It’s warming up, and we’re not talking about climate change.
Job growth is up. And, seemingly overnight, everyone needs help finding outstanding talent.
Cloud computing is back on with a vengeance. (Mobile continues to be a trending platform, but for now, talent has caught up with demand.) Next-generation ecommerce is hot, from beefing up content to adaptive, personalized plays. And we’re seeing a strong investment in image-making roles, from brand positioning experts to visual designers.
As always, just finding great people is a challenge. But now, landing them is tougher than ever.
“Qualified” has taken on a new meaning. Companies have slimmed down, and they're liking their new look. But with fewer people in the mix, the remaining employees are working harder than ever. So no smart company is going to blow a req on a second-tier candidate.
The upshot: companies are digging deeper, testing more—in a word, qualifying. No one can afford the time sink of a bad hire, let alone the extravagant costs. If you're not an all-star, you're not in the game.
More companies are testing candidates' presence, thought leadership, and ability to communicate. In-interview presentations are becoming more common, even for techies. Winning resumes have a new look—think Apple brochure, not Windows 95. You have 30 minutes or less to prove yourself. And, as with American Idol, there are no do-overs.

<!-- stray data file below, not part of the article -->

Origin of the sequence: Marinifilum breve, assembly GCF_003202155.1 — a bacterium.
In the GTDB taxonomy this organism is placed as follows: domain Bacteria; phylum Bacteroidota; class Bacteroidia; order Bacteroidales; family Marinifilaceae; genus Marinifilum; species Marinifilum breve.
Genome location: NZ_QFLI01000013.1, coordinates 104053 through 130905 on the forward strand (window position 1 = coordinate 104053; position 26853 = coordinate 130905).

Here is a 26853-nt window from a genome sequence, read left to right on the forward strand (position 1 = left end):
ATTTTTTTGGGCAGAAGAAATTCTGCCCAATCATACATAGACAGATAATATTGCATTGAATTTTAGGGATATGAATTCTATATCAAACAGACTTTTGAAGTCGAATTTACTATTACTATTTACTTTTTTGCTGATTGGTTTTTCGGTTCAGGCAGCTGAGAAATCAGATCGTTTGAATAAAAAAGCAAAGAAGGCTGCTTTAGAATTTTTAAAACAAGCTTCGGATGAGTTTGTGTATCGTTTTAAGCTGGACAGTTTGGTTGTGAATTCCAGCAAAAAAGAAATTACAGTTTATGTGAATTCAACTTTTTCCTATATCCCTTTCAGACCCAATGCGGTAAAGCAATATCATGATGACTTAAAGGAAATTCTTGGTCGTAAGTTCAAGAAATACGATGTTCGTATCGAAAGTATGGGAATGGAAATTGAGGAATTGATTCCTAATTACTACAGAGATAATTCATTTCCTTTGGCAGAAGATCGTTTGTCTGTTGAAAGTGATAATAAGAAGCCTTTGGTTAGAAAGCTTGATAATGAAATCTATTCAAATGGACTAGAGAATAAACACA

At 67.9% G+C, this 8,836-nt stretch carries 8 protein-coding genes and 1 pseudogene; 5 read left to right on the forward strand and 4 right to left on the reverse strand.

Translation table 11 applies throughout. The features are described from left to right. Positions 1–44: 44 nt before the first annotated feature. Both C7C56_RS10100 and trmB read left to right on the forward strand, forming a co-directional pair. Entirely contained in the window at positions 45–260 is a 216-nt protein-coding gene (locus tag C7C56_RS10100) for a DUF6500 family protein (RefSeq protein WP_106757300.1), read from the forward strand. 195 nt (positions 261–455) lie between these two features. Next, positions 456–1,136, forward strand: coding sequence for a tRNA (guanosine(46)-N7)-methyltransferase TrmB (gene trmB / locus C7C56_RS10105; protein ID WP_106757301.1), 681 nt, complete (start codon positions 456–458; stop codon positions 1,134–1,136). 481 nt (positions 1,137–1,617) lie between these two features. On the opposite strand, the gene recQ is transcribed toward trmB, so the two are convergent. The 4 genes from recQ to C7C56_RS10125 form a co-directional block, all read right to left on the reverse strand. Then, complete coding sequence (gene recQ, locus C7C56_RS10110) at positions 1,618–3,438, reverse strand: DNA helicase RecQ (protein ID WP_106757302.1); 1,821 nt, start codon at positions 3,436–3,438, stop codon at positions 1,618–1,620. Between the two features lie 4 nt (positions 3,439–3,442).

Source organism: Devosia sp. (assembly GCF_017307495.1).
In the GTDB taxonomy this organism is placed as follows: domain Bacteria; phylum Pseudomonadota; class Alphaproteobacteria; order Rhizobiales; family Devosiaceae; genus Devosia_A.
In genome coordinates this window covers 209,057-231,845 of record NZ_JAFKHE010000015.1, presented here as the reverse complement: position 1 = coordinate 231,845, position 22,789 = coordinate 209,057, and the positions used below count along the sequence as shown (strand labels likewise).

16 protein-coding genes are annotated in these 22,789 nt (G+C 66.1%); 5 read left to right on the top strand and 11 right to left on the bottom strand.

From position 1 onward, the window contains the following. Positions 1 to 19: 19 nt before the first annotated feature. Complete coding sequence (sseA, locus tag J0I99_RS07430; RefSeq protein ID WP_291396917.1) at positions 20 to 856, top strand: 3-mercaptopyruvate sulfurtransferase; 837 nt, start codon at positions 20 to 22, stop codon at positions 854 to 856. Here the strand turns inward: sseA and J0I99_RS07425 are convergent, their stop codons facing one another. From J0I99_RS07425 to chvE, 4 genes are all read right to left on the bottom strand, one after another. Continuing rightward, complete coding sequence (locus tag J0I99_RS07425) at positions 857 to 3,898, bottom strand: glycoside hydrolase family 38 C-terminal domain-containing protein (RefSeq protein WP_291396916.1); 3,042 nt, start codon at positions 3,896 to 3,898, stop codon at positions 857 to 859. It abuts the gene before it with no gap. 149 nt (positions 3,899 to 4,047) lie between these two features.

Passion translates to an upbeat, motivated, idea-generating, kickass doer. Unfortunately, several candidates disqualify themselves here. They just can’t express that they want the job—that they think the opportunity is fantastic. So it goes to someone who can.
Fit. Cultural compatibility matters. A lot. When it comes to a company’s velocity, work ethic, intensity, problem resolution dynamic, and communication style, there's little room for differences.
Even though fit isn't as difficult to test as passion, it takes time to really ‘get’ most people. Sharing lunch and a bottle of wine, or even just taking a walk around the block, are often skipped over in favor of interviewing yet more candidates. So this vital assessment often gets shortchanged—and so does the resulting role.